The alt-right movement, which came to the fore during the presidential campaign, is a loose grouping that rejects mainstream politics and includes neo-Nazis, white supremacists and anti-Semites. It had previously been more widely embraced by libertarians and the far-right fringe: people more opposed to the concept of political correctness than to racial or other diversity.

Trump has been criticized for naming Steve Bannon, former head of the Breitbart News website that is closely linked to the alt-right, as a senior White House adviser.

Days after the Nov. 8 election, the movement was strongly criticized when some Trump supporters gave Nazi salutes to alt-right leader Richard Spencer, president of the National Policy Institute, during a gathering in Washington to celebrate Trump’s victory.

The incident prompted some figures linked with the alt-right to assume the term “new right” to describe themselves instead.

In an interview with New York Times journalists last month, Trump condemned the alt-right conference organised by Spencer. “I condemn them. I disavow, and I condemn,” Trump said.


After Treadstone posted anti-Jewish tweets over the past week, Cernovich told him not to repeat the so-called “hailgate” scandal at Deploraball.

“No Nazi salutes … or don’t have your name on the event,” Cernovich wrote in a series of insult-filled text messages to Treadstone that were later posted on Twitter.

The argument raged on social media between the two southern California-based men, who were once friends, egged on by their fans.

“You used the movement and now you want to distance yourself from it,” Treadstone, wearing pastel-coloured camouflage apparel and a bleached blond beard, said in one 45-minute video post.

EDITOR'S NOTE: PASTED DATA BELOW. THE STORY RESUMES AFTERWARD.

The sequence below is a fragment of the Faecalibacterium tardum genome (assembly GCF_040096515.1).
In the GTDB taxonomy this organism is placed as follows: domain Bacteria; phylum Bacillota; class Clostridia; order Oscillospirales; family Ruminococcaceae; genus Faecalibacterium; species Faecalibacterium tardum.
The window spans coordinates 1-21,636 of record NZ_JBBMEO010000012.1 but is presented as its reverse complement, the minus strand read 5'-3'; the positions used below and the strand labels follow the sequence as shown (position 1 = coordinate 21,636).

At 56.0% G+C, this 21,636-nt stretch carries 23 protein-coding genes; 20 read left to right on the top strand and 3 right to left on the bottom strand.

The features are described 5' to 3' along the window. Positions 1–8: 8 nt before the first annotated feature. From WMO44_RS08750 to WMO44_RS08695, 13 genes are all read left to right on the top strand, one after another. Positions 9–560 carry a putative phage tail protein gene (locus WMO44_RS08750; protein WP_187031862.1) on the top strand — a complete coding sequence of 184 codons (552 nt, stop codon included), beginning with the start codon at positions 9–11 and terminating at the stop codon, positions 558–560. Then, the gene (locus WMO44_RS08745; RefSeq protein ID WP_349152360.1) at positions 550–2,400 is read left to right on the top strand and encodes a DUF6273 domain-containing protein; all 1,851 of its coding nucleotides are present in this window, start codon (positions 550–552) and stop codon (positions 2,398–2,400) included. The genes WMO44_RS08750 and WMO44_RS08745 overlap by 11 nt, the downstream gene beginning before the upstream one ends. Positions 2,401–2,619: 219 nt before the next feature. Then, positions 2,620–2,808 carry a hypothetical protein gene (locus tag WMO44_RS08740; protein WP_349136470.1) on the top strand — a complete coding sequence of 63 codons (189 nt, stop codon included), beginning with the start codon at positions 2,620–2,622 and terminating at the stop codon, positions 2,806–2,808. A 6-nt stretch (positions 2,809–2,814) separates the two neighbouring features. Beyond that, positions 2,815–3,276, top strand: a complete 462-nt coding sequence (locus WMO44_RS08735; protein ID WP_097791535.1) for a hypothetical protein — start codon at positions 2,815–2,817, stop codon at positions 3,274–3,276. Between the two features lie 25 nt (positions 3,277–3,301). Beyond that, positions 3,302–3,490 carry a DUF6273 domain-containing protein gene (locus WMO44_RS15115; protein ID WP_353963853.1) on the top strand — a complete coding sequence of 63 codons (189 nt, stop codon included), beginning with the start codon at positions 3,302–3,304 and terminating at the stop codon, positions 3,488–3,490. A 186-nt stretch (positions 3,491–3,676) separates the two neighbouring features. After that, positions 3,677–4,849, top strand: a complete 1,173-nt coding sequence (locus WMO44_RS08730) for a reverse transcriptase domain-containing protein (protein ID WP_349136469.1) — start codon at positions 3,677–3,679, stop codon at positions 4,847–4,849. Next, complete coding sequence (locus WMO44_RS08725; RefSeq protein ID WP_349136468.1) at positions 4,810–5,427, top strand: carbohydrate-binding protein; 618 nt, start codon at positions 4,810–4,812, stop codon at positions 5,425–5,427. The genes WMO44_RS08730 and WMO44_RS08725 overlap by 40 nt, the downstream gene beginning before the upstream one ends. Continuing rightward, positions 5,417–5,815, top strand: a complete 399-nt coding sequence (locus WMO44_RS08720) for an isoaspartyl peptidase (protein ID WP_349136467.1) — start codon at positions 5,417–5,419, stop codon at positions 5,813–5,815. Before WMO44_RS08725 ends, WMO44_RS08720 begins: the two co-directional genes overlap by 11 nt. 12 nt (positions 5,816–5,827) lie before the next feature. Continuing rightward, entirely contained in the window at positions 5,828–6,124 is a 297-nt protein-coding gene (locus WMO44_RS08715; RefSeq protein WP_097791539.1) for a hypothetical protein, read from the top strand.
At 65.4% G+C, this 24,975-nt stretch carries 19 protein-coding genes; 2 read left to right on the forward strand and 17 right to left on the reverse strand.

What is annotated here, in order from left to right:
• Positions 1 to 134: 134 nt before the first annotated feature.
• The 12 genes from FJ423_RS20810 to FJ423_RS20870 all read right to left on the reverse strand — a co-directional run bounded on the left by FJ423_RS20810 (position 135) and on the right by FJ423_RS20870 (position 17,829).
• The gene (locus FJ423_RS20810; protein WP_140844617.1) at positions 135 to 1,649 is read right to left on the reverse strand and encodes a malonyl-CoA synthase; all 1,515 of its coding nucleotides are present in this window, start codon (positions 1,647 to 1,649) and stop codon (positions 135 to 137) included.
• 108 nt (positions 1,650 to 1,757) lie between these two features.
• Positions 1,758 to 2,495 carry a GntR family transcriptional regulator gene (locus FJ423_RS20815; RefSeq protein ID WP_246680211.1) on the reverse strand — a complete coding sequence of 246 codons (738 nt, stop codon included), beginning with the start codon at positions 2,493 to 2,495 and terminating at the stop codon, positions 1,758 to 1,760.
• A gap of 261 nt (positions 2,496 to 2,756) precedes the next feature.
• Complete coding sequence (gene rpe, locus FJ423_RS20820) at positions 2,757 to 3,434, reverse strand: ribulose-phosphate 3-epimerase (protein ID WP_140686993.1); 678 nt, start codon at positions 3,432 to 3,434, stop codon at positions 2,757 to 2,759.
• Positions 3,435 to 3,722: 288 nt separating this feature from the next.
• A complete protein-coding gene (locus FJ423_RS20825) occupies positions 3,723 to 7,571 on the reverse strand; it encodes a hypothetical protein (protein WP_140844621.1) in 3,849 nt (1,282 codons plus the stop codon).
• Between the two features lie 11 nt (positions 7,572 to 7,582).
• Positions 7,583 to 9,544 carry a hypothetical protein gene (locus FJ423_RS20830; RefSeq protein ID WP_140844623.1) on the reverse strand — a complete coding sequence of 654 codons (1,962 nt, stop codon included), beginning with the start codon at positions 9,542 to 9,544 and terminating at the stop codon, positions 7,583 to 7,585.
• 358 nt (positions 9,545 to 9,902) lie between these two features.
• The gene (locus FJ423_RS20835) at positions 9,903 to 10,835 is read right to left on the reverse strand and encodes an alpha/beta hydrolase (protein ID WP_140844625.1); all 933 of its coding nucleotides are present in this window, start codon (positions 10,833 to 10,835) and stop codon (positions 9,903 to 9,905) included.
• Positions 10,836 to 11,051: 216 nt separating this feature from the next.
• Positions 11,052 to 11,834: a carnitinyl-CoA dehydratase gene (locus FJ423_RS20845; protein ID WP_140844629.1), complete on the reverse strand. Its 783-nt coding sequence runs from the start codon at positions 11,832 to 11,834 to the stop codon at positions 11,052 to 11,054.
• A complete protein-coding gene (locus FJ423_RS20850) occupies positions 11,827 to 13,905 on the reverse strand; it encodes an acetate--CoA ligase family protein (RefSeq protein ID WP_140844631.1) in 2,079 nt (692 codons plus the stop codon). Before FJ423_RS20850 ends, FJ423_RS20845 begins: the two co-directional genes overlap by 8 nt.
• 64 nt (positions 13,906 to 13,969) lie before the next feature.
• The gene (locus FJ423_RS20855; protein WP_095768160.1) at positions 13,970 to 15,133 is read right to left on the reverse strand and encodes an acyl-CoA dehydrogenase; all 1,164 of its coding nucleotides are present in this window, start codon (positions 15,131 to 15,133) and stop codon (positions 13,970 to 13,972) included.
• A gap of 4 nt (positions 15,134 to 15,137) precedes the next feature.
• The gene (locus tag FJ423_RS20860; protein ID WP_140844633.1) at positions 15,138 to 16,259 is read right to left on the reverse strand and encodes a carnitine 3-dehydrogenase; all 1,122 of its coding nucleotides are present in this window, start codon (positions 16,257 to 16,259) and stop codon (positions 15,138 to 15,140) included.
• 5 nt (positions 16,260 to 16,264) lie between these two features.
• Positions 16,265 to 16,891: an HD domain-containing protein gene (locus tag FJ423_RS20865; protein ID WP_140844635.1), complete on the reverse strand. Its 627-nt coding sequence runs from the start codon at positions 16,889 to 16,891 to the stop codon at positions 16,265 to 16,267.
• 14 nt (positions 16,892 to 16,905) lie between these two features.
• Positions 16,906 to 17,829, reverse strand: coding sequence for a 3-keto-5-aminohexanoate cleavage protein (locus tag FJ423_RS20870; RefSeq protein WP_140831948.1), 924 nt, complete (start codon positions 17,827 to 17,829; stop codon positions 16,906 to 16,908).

The Republican president-elect, Trump, has not been formally invited to the event nor is he expected to attend, but “of course we’d be thrilled if he did,” said one organizer, Jeff Giesea. Trump’s transition team was not immediately available for comment on the party.

In remarks she quickly said she regretted, Clinton told a fundraiser in September that Trump had given voice to hateful rhetoric through his behaviour as a candidate and that “half” of his supporters belonged in a “basket of deplorables.” Trump supporters seized on the phrase as typifying snobbish put-downs by coastal elites.

The Deploraball was initially planned for the Clarendon Ballroom in Arlington, Virginia, but organizers said the venue was switched because of pressure on the Clarendon from Clinton supporters. The Clarendon, a private events venue and nightclub, denied that and said in a statement it decided not to issue a contract “due to the suspicious actions of the organizers.”

Performers will include singer Scott Isbell and classical pianist Stephen Limbaugh, according to the organizers, who have also invited rapper Kanye West but have not heard back. Treadstone, a former rapper and orchestrator of pro-Trump flash-mobs, had also been scheduled to perform.


Another guest star will be Breitbart’s U.S. technology editor, Milo Yiannopoulos, organizers say.

Yiannopoulos has been criticized for comments he has made about Muslims, Black Lives Matter activists and feminists. Twitter banned him in July for inciting harassment of the actress Leslie Jones. The Hollywood Reporter reported on Thursday he had secured a book deal and quoted him as saying, “They said banning me from Twitter would finish me off. Just as I predicted, the opposite has happened.”

Treadstone said the main difference between himself and the so-called new right, including Cernovich and Yiannopoulos, is the explicit support of white nationalism.

“If you don’t support white advocacy, you cannot be alt-right and that’s where a lot of people are running into a problem,” he told Reuters.

Cernovich, who says Treadstone is increasingly fixated on Jewish conspiracy theory, said the branch of former alt-righters he belongs to are more inclusive and are primarily focused on populism, nationalism and the rejection of “victim culture and identity politics.”

The group also has no clear leader, unlike with white nationalist alt-right, which looks to Spencer, he said.

Giesea described “Trumpism” as a new breed of Republicanism and said it was still a work-in-progress. “We’re in the process of constructing it, and it’s messy,” he said.

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Categories: Alt-Right, Breitbart, Deploraball, Milos Yiannopoulos, News, Steve Bannon, Treadstone, Trump

Tell MAMA, Our Achievements, Our Effectiveness & Ensuring Positive Change


Changing the parliamentary debate on anti-Muslim hate, counter-extremism and Muslim communities